Media coverage included:
• National Coverage: 7 mentions (including three broadcasts)
• Trade Coverage: 6 mentions
• Other: 12 (including several broadcast interviews)
There were two in depth national broadcast pieces on the Today Programme, including interviews and overviews with employees. Additionally, the Telegraph and HSJ published news pieces on the report, with a follow up piece in the HSJ which appeared in 20 September 2015. There were also numerous broadcast interviews on the day and a Guardian Healthcare Network blog on the report.
• The King’s Fund blog views (Use of emergency hospital beds: why is there so much variation? Candace Imison): 1,390 unique page views
• Other online content:
o Press release: 432 unique page views
o Report appendices: 775 downloads
• Included in the weekly update email
• Social media activity
o Posted on Twitter (https://twitter.com/TheKingsFund), Facebook (https://www.facebook.com/thekingsfund/) and LinkedIn (https://www.linkedin.com/company/thekingsfund)
o The King's Fund tweeted 6 times around report, blog, press coverage etc - these were retweeted 49 times
Downloads and visits to the web pages were above average. Here are the specifics.
• Downloads of report: 4,251 downloads
• Visits to the webpage: 4,767 unique page views
In the same year The King's Fund also published a report on providing emergency care for people with ambulatory care-sensitive conditions (https://www.kingsfund.org.uk/sites/default/files/field/field_publication_file/data-briefing-emergency-hospital-admissions-for-ambulatory-care-sensitive-conditions-apr-2012.pdf) which was also based on the analysis of individual level HES data. The King's Fund currently do not have immediate access to the impact assessment of this project.
All organisations party to this agreement must comply with the Data Sharing Framework Contract requirements, including those regarding the use (and purposes of that use) by “Personnel” (as defined within the Data Sharing Framework Contract ie: employees, agents and contractors of the Data Recipient who may have access to that data)”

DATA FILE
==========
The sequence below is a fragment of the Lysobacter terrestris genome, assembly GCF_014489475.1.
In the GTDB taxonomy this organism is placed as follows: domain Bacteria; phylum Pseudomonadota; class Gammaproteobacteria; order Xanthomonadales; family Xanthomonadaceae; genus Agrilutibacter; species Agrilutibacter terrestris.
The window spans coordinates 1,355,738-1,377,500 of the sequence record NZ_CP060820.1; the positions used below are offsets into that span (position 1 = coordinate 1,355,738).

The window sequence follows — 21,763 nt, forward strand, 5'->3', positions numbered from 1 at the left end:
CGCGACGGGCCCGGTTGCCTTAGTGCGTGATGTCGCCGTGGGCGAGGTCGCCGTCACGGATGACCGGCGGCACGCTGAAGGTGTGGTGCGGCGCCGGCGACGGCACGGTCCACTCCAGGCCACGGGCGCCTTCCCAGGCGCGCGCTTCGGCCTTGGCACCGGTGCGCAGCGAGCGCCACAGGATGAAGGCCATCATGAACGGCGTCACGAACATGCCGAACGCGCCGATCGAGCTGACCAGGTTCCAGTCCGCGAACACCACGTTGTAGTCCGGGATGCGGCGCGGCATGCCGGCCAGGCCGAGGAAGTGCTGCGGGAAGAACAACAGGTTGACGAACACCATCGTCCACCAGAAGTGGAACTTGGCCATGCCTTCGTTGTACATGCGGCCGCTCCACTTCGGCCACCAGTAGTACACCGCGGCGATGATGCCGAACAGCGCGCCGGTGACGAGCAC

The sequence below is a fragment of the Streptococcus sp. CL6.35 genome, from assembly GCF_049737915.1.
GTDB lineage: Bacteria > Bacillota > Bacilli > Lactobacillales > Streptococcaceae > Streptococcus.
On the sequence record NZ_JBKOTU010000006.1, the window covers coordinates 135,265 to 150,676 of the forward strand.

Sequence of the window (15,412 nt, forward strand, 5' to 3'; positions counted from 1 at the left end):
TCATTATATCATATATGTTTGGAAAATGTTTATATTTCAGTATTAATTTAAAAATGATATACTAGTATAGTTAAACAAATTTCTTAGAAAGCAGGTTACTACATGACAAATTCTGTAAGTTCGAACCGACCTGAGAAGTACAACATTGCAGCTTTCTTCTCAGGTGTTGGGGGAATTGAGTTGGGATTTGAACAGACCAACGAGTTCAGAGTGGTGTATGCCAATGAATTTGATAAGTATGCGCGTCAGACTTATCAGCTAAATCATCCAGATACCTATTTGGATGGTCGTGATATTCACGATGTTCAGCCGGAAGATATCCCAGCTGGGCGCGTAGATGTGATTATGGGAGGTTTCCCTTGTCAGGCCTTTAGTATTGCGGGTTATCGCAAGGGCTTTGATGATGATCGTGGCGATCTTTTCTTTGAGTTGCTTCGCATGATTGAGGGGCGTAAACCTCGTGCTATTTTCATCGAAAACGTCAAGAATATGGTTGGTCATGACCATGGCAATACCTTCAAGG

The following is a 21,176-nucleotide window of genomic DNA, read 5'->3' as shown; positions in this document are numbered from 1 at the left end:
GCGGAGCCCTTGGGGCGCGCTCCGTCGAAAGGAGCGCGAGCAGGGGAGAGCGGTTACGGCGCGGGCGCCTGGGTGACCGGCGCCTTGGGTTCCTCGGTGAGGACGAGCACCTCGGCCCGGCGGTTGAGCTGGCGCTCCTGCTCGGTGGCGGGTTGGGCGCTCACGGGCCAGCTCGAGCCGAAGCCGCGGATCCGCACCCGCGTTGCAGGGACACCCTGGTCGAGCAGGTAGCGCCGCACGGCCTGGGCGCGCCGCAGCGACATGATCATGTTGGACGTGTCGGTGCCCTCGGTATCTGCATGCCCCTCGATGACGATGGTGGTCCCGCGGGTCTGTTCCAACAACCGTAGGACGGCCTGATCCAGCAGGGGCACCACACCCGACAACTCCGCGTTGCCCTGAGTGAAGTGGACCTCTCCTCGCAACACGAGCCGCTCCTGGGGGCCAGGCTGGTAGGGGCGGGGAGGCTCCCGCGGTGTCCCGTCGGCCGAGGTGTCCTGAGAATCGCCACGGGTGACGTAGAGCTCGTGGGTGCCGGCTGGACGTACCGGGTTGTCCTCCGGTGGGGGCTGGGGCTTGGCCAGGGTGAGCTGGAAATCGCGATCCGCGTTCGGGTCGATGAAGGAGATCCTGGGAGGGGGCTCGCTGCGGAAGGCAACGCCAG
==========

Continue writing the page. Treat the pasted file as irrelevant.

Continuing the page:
There will be no data linkage undertaken with NHS Digital data provided under this agreement that is not already noted in the agreement.
Data will only be accessed and processed by substantive employees of The Kings Fund and will not be accessed or processed by any other third parties not mentioned in this agreement.
The proposed agreement would see NHS Digital send The King’s Fund individual level data from the admitted patient care, A&E and OP HES databases, to be provided and retained in line with the retention policies outlined elsewhere in this application. Only The King’s Fund will be processing the data. No individual level or personal data will leave The King’s Fund, with all analysis and output aggregating data to an unidentifiable level. The data will be presented alongside other administrative data – but not linked in any way - to provide benchmarks and comparative performance across a number of indicators.
All analysis will be at an aggregate level, with no identifiable data provided to other organisations or published to either the DHSC or publicly. All individuals with access to the record level data are employed by The King’s Fund. They will work with the University of York on methodologies, results and messages of results to be communicated - but not row level data processing. All King’s Fund employees undertake mandatory weekly information security and privacy awareness learning and are subject to confidentiality agreements.
All outputs will contain only data that is aggregated with small numbers suppressed in line with the HES Analysis Guide
Data stored on a dedicated, secure, in-house server accessible by King’s Fund staff via one computer terminal. No remote access is allowed, and the server room is physically secured.